USA Today reported Friday that the average cost for going to a prom is now over $1,000, up from $800 last year. My eyebrows hit the ceiling when I saw those amounts.
Regular readers know that I didn’t grow up financially deprived. (If you’re a relatively new reader, my childhood in the Philippines was twelve years of private school, servants, and a gated community with armed security.) But I was still shocked by today’s cost for a prom.
Of course, it’s been over 40 years since my high school prom. So to put today’s $1,000 into perspective, I checked what that amount would have been in 1970. The answer: a much more palatable $170. But I still didn’t come even close to spending that for my prom. (My weekly allowance then would be about $110 today…but I had no siblings.)
The USA Today article reported that most of a prom’s cost is for the tux or dress. But I didn’t have that expense. I don’t think anyone wore a tux to my prom. Most of the “Americans” wore suits, which they probably already owned for other reasons. So the guys had no expense for attire.
Since I was born and raised in the Philippines, I didn’t wear a suit and instead went “native” by wearing a Barong Tagalog. I already owned the rest of the outfit – dark pants and black shoes.
My main expense was for the corsage. I’ve no idea how much that cost.
The article also mentioned that some of the cost is for a limo. Limo? Heck, I doubled dated and drove my two year old blue Hillman Arrow, which my parents bought for me when I was a sophomore so my mother could have our chauffeur all to herself since she did not drive.
There was no charge to attend the prom itself. At my school, it was a junior-senior prom. The junior class had to raise funds to pay for that year’s prom.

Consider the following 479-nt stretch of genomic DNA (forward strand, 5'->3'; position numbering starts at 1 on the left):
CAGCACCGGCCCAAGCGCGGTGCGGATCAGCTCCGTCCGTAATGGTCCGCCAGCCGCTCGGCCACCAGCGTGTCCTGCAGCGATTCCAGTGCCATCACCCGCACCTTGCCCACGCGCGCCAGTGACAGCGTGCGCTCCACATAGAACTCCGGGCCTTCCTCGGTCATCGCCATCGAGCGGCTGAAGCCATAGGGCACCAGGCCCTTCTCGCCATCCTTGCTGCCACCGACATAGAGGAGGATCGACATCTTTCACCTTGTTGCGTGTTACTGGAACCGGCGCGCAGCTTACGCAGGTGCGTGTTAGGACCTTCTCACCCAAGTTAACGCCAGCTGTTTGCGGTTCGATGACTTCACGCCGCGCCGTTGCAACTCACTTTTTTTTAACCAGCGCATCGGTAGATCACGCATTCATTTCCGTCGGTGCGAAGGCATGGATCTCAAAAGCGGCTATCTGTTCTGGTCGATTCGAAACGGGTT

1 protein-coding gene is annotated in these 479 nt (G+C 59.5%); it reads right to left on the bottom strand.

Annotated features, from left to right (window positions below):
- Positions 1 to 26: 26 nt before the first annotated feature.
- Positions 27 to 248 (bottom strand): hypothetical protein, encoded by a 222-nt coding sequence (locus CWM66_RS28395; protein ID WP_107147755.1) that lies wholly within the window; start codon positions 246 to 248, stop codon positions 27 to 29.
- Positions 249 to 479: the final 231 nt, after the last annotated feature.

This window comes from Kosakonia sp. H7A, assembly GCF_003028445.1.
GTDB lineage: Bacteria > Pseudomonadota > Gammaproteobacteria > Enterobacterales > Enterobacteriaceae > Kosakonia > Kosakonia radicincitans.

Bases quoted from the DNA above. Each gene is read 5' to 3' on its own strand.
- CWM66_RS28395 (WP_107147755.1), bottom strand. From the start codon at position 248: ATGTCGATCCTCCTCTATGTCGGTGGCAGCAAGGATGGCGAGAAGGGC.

I’m sure if the fund-raising effort fell short, then the school had some sort of “contingency” fund to make up the difference. Or maybe some angels on the Board of Trustees paid the difference. (These guys were all at least corporate officers of the Philippine operations of major firms like Goodyear.)
The prom was held at the relatively new Intercontinental Hotel banquet room just down from the school and began with a sit down dinner. That was followed by dancing to a live band which may have been The Technicolors, a very popular group of students / alumni of our high school.
But the prom was just the first event that evening. After the prom, we did some bar (and probably illegal casino) hopping. So while I did need a little cocktail money, the cost for that in a Third World country was very cheap. And, my date’s father took me aside before we left and shoved a few 20s into my pocket even though I protested.
I was part of a group invited to one of my classmate’s homes for a 6AM breakfast but I don’t recall if I made it, although I think we were out until at least 5 AM. (I was only used to carousing until about 2 AM.)
The article noted that some of the rising cost of a prom comes from pressure. Pressure from the teen to make an “impression” and also from the parents to make an impression on other parents. I found it…interesting…that a VISA survey indicated that the families spending the most on a prom are often from the lowest income groups surveyed.
I was fortunate to grow up in a fairly homogenous social situation. I never saw much social posturing because there was no need for it. We were all financially secure and so there was no need to “prove” our status to anyone.
It was when I came to the U.S. that I noticed some folks seemed to need to project a certain status, which immediately suggested to me that their status was not what it appeared. There is no need to “prove” what everyone already knows.
I’m glad not to have any teens going to a prom. I need that $1,000 for Vegas!